Yeah, I am almont scared that they will offer Medium Format at too tempting a price to refuse (but it will really test my credit card). Good to hear they are bringing the size down.

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6 hours ago, Chxfgb said:

There was no post confirmation message, hence multiple replies. No delete option.

Even more annoying, the auto merge feature (when you posted twice, close together in time) has now been crippled/removed. 
As if the auto merge feature still existed then you wouldn't have ended up with this problem of multiple individual posts!

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On 1/16/2021 at 11:55 PM, kye said:

the more that I find that the limitation of the camera is me, and so when people criticise, they're just criticising their own limitations and trying to buy their way out.

Totally agree!

I'm already set for 2021 and beyond. I traded in my GH5S for an R5. The crop mode in the R5 is a hidden sleeper feature for those that care. Feels like a S35 GH5 w/ amazing AF without anamorphic and a few other bells and whistles. Oversampled 4.8K (in DCI) or 5.1K (in UHD) 4K up-to 60p. I'm more than happy with it. I have had zero issues with overheating after the latest firmware update and with taking the time to turn the camera off when I didn't immediately need it (reposition, brainstorming, etc...). The countdown timer is annoying and anxiety-inducing but I've just learned to ignore it.

My M1 MBP arrived today as well. It cuts and edits footage from R5 wonderfully with no transcoding or proxies and with FULL playback quality in the viewer, even with Rec.709 LUT applied.

I don't think I would have gotten an R5 if it wasn't for the new M1 Macs to be honest and I would still recommend a C70 to anyone that just doesn't want to fuss with the overheating potential.

Wishing everybody a more productive and healthy 2021!

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I'm okay with my current cameras (EVA1, GH5, GH4.)  Unless one of them has a failure, I'll probably not buy a new camera in 2021.  But, BGH1, S5, GH6, EVA2, or possibly Red Komodo would interest me.  At least I can afford them.

My main purchase in 2021 will be a Tokina 25-75m T2.9 when it comes out.

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4 hours ago, scotchtape said:

Am I the only one here who got the A7SIII?

@Oliver Daniel has one.

4 hours ago, scotchtape said:

If the A7IV is any good I'll get one of those too.

This will probably be another important benchmark camera that sets the bar for quality for price. It will be interesting to see where Sony places it with the new market realities.

I feel like Sony has a lot of compression going on in their product line with a A7IV <--> A7SIII <--> FX6. I feel like they will cripple the A7IV in the 4K HFR department and heaven forbid the 10-bit codec department.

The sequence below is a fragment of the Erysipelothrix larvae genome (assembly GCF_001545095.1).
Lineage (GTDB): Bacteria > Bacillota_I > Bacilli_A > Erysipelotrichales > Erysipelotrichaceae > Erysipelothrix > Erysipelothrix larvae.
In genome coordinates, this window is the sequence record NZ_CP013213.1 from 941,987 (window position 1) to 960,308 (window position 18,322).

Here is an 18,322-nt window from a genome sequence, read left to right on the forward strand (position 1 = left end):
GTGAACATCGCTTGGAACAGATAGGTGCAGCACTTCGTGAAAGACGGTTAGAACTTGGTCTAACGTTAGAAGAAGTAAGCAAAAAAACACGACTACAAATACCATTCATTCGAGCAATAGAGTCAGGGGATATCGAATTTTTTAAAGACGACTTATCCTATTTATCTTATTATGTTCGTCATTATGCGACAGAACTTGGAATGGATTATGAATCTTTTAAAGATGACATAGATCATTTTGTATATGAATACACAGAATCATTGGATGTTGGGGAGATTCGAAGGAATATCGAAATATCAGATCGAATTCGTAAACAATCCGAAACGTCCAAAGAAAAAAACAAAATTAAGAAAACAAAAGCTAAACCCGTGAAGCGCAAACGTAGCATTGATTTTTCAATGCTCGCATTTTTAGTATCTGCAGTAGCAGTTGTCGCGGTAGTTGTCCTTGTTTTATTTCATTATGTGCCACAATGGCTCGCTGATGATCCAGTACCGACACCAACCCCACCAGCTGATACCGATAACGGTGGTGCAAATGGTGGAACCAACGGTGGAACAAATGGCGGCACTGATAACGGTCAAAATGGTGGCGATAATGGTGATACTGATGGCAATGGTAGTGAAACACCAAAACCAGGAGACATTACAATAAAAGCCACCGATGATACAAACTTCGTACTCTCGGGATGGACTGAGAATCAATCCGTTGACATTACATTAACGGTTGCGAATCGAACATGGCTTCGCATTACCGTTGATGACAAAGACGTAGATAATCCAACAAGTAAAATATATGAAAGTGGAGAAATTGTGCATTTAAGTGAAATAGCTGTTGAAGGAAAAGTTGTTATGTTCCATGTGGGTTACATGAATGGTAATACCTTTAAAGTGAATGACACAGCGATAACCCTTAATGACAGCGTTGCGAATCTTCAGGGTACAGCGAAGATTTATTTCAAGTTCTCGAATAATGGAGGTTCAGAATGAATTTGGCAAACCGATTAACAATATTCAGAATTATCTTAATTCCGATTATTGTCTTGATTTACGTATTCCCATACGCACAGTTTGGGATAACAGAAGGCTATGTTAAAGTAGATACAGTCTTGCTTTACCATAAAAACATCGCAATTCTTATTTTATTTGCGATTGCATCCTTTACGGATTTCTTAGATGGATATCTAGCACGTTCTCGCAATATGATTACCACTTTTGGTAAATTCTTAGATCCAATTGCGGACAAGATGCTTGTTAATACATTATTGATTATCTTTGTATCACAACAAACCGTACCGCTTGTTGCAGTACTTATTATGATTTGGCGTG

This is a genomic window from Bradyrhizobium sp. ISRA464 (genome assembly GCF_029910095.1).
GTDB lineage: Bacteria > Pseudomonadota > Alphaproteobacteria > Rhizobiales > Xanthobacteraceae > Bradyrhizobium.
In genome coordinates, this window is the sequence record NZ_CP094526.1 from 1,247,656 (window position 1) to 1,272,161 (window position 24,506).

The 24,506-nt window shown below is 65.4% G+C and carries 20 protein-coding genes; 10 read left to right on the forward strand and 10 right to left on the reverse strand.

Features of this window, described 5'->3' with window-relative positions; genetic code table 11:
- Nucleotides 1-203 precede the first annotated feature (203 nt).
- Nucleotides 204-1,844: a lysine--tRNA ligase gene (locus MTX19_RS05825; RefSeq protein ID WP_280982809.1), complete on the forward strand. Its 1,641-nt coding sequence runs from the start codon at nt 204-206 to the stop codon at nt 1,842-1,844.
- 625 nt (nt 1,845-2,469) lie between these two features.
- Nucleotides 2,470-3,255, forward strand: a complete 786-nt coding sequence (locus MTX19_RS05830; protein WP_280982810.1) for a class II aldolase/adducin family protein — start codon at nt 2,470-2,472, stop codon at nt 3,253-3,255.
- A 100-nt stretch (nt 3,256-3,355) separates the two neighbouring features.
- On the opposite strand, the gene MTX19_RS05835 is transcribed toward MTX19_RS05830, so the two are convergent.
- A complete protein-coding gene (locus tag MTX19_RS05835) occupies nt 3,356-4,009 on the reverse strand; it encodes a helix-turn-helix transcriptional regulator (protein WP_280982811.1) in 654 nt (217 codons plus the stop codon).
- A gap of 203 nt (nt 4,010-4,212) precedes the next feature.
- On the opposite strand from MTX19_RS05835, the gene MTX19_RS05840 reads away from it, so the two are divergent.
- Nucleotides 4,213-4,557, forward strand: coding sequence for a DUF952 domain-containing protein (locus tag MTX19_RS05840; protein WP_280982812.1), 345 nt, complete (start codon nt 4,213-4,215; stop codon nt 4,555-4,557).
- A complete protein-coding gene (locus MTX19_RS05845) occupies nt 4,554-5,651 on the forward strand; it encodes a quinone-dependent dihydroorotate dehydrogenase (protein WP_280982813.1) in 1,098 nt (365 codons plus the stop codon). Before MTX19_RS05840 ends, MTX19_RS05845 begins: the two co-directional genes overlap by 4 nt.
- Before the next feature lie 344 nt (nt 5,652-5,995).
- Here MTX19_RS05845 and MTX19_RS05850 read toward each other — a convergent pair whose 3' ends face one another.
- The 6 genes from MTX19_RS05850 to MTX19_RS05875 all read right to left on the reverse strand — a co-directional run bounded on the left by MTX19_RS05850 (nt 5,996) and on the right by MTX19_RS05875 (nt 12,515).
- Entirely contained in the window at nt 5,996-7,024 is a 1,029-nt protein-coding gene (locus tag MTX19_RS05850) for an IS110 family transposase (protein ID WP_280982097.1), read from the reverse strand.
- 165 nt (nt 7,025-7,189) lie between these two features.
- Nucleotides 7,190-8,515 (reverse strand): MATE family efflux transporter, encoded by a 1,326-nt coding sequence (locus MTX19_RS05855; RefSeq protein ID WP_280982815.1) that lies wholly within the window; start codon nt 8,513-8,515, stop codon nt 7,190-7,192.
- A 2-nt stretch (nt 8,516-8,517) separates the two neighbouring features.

I would be more excited for a A7RV and wether they push the megapixels up and up or start including 10-bit oversampled video options. Personally, I would prefer better video recording out of a new A7R but they probably feel the pressure from medium format on the high end and would want to compete there with their high resolution FF cameras.

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18 hours ago, Chxfgb said:

Thank you, sounds pretty useless except for home users. Assuming 8k is 4 times the size of 4k and 100Mbps is my bare minimum for H.265 4K recording, does that mean I need to wait for a camera that can do at least 400Mbps in 8K using H.265?

I will be waiting for a Fuji that can do in-camera recording and 200Mbps seemed to be what was needed for gradeable HDR quality using H.265. Obviously the more the merrier but some vloggers said they thought that the 400Mbps setting wasn't essential in the XT3. 

I think at 400Mbps I would be trying to bake the image into the camera to avoid losing anything when grading. Which is fine for what I film. Maybe 800Mbps would be needed if we want to be able to properly edit the footage without it breaking down, or isn't it that simple? I assume AV1 will be used for 8K instead of H.265, so maybe 600Mbps would be a sweet shot for decent HDR footage for 8K TVs?

There's two ways to look at bitrate.

The first is constant bitrate per pixel, which is how Prores works, for example, so that 4X the pixels should be 4X the bitrate in order to maintain the same quality of each pixel.

The second is constant bitrate for the overall image.  When they released 4K TVs they weren't twice as wide and twice as tall as 1080p TVs.  On top of this, my experiments have revealed that a lower resolution looks worse than a higher resolution at an identical bitrate, so there's an argument to be made that keeping the same bitrate is actually not required.